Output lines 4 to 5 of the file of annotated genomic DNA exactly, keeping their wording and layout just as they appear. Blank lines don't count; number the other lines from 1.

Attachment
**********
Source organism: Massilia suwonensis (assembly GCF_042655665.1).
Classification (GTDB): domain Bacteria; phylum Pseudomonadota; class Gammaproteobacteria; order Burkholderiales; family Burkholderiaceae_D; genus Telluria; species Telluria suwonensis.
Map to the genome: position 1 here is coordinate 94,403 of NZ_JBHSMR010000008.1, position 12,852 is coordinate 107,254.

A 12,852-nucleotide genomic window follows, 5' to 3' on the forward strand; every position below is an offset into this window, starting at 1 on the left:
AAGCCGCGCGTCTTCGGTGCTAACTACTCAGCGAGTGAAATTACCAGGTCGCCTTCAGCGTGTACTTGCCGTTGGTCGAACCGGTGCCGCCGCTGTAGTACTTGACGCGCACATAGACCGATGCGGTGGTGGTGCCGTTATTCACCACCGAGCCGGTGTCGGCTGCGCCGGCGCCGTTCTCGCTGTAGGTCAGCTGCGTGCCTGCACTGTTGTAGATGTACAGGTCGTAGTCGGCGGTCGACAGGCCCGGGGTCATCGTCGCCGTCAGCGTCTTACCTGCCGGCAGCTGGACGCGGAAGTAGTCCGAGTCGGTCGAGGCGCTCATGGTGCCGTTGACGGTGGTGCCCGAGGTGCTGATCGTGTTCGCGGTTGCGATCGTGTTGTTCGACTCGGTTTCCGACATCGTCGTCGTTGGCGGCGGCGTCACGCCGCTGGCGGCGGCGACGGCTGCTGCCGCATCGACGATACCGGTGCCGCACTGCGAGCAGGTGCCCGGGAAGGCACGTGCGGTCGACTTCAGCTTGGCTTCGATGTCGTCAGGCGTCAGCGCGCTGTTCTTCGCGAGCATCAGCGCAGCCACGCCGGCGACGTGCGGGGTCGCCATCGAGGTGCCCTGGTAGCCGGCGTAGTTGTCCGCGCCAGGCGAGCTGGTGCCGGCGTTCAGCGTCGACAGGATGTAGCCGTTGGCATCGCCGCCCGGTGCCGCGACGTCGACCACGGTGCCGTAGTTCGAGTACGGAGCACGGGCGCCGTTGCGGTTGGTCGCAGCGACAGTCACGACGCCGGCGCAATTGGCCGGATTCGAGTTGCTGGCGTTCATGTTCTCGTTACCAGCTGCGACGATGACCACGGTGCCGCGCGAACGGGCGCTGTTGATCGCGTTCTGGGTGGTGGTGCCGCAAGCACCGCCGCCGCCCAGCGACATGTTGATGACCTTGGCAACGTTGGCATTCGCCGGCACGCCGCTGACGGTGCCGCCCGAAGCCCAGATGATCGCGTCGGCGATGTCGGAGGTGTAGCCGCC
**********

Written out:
A 12,852-nucleotide genomic window follows, 5' to 3' on the forward strand; every position below is an offset into this window, starting at 1 on the left:
AAGCCGCGCGTCTTCGGTGCTAACTACTCAGCGAGTGAAATTACCAGGTCGCCTTCAGCGTGTACTTGCCGTTGGTCGAACCGGTGCCGCCGCTGTAGTACTTGACGCGCACATAGACCGATGCGGTGGTGGTGCCGTTATTCACCACCGAGCCGGTGTCGGCTGCGCCGGCGCCGTTCTCGCTGTAGGTCAGCTGCGTGCCTGCACTGTTGTAGATGTACAGGTCGTAGTCGGCGGTCGACAGGCCCGGGGTCATCGTCGCCGTCAGCGTCTTACCTGCCGGCAGCTGGACGCGGAAGTAGTCCGAGTCGGTCGAGGCGCTCATGGTGCCGTTGACGGTGGTGCCCGAGGTGCTGATCGTGTTCGCGGTTGCGATCGTGTTGTTCGACTCGGTTTCCGACATCGTCGTCGTTGGCGGCGGCGTCACGCCGCTGGCGGCGGCGACGGCTGCTGCCGCATCGACGATACCGGTGCCGCACTGCGAGCAGGTGCCCGGGAAGGCACGTGCGGTCGACTTCAGCTTGGCTTCGATGTCGTCAGGCGTCAGCGCGCTGTTCTTCGCGAGCATCAGCGCAGCCACGCCGGCGACGTGCGGGGTCGCCATCGAGGTGCCCTGGTAGCCGGCGTAGTTGTCCGCGCCAGGCGAGCTGGTGCCGGCGTTCAGCGTCGACAGGATGTAGCCGTTGGCATCGCCGCCCGGTGCCGCGACGTCGACCACGGTGCCGTAGTTCGAGTACGGAGCACGGGCGCCGTTGCGGTTGGTCGCAGCGACAGTCACGACGCCGGCGCAATTGGCCGGATTCGAGTTGCTGGCGTTCATGTTCTCGTTACCAGCTGCGACGATGACCACGGTGCCGCGCGAACGGGCGCTGTTGATCGCGTTCTGGGTGGTGGTGCCGCAAGCACCGCCGCCGCCCAGCGACATGTTGATGACCTTGGCAACGTTGGCATTCGCCGGCACGCCGCTGACGGTGCCGCCCGAAGCCCAGATGATCGCGTCGGCGATGTCGGAGGTGTAGCCGCC